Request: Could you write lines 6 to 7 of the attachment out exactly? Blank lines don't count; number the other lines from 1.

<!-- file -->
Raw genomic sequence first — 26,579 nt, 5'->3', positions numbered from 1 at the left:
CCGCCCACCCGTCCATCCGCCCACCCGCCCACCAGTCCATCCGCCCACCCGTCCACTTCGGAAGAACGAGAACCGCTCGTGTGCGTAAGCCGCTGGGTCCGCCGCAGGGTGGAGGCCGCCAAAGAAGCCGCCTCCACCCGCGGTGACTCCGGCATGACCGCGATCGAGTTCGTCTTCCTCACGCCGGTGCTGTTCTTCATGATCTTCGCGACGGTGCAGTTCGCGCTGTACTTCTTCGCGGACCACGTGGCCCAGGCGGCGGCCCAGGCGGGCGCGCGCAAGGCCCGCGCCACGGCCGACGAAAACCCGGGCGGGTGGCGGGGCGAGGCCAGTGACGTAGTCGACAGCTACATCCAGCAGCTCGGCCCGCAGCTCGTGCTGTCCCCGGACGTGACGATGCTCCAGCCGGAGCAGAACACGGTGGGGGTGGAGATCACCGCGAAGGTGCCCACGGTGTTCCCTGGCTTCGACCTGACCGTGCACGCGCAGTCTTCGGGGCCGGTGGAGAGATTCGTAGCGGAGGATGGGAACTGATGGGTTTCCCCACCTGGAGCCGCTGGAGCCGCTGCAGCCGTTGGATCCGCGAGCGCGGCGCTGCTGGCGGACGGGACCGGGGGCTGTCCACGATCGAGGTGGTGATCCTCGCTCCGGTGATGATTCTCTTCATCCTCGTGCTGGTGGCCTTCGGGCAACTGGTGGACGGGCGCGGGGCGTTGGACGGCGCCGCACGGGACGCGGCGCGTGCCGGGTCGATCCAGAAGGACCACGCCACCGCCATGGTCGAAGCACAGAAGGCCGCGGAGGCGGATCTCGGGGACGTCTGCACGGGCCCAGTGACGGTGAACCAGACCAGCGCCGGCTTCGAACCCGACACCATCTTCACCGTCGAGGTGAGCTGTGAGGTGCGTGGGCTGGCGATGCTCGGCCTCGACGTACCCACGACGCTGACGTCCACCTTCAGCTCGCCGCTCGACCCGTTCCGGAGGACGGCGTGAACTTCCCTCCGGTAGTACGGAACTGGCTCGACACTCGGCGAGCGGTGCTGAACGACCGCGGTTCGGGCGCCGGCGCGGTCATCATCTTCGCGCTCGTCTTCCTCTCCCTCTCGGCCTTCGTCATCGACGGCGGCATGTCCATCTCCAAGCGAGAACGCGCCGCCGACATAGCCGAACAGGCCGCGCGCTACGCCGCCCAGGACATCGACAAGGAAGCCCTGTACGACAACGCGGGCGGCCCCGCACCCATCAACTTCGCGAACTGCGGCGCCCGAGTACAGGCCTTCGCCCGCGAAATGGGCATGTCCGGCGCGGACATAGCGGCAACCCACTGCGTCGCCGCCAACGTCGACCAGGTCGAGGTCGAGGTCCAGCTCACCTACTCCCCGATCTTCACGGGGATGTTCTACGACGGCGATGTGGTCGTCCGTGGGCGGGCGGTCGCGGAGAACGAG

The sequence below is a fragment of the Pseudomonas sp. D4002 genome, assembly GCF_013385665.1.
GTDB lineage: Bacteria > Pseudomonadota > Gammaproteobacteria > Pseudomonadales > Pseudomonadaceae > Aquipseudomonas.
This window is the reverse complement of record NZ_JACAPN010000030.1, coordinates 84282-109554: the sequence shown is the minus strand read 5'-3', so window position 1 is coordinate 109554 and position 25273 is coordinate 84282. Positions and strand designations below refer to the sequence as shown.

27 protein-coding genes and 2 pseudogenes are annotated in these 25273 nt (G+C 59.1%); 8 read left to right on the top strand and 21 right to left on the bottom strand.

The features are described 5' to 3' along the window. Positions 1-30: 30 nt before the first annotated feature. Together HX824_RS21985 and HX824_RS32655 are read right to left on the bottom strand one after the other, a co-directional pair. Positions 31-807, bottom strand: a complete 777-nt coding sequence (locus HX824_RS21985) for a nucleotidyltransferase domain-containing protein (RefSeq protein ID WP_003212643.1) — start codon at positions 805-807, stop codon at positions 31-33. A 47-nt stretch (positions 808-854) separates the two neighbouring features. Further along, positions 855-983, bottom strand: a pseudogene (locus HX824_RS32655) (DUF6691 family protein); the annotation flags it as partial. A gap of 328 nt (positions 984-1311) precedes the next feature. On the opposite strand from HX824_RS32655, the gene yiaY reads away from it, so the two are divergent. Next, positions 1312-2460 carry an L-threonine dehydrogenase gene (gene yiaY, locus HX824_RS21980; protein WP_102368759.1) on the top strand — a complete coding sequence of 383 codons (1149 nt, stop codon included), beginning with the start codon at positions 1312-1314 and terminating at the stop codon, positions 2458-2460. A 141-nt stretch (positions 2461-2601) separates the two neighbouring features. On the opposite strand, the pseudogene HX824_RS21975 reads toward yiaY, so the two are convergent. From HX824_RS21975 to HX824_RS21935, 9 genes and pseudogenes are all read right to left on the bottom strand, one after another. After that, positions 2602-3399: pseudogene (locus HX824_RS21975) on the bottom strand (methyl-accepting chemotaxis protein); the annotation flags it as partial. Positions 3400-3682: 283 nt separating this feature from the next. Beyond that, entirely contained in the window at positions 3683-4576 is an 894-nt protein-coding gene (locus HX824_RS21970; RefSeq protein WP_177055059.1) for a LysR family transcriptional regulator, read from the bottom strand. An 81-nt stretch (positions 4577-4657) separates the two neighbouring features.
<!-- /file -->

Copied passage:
27 protein-coding genes and 2 pseudogenes are annotated in these 25273 nt (G+C 59.1%); 8 read left to right on the top strand and 21 right to left on the bottom strand.

The features are described 5' to 3' along the window. Positions 1-30: 30 nt before the first annotated feature. Together HX824_RS21985 and HX824_RS32655 are read right to left on the bottom strand one after the other, a co-directional pair. Positions 31-807, bottom strand: a complete 777-nt coding sequence (locus HX824_RS21985) for a nucleotidyltransferase domain-containing protein (RefSeq protein ID WP_003212643.1) — start codon at positions 805-807, stop codon at positions 31-33. A 47-nt stretch (positions 808-854) separates the two neighbouring features. Further along, positions 855-983, bottom strand: a pseudogene (locus HX824_RS32655) (DUF6691 family protein); the annotation flags it as partial. A gap of 328 nt (positions 984-1311) precedes the next feature. On the opposite strand from HX824_RS32655, the gene yiaY reads away from it, so the two are divergent. Next, positions 1312-2460 carry an L-threonine dehydrogenase gene (gene yiaY, locus HX824_RS21980; protein WP_102368759.1) on the top strand — a complete coding sequence of 383 codons (1149 nt, stop codon included), beginning with the start codon at positions 1312-1314 and terminating at the stop codon, positions 2458-2460. A 141-nt stretch (positions 2461-2601) separates the two neighbouring features. On the opposite strand, the pseudogene HX824_RS21975 reads toward yiaY, so the two are convergent. From HX824_RS21975 to HX824_RS21935, 9 genes and pseudogenes are all read right to left on the bottom strand, one after another. After that, positions 2602-3399: pseudogene (locus HX824_RS21975) on the bottom strand (methyl-accepting chemotaxis protein); the annotation flags it as partial. Positions 3400-3682: 283 nt separating this feature from the next. Beyond that, entirely contained in the window at positions 3683-4576 is an 894-nt protein-coding gene (locus HX824_RS21970; RefSeq protein WP_177055059.1) for a LysR family transcriptional regulator, read from the bottom strand. An 81-nt stretch (positions 4577-4657) separates the two neighbouring features.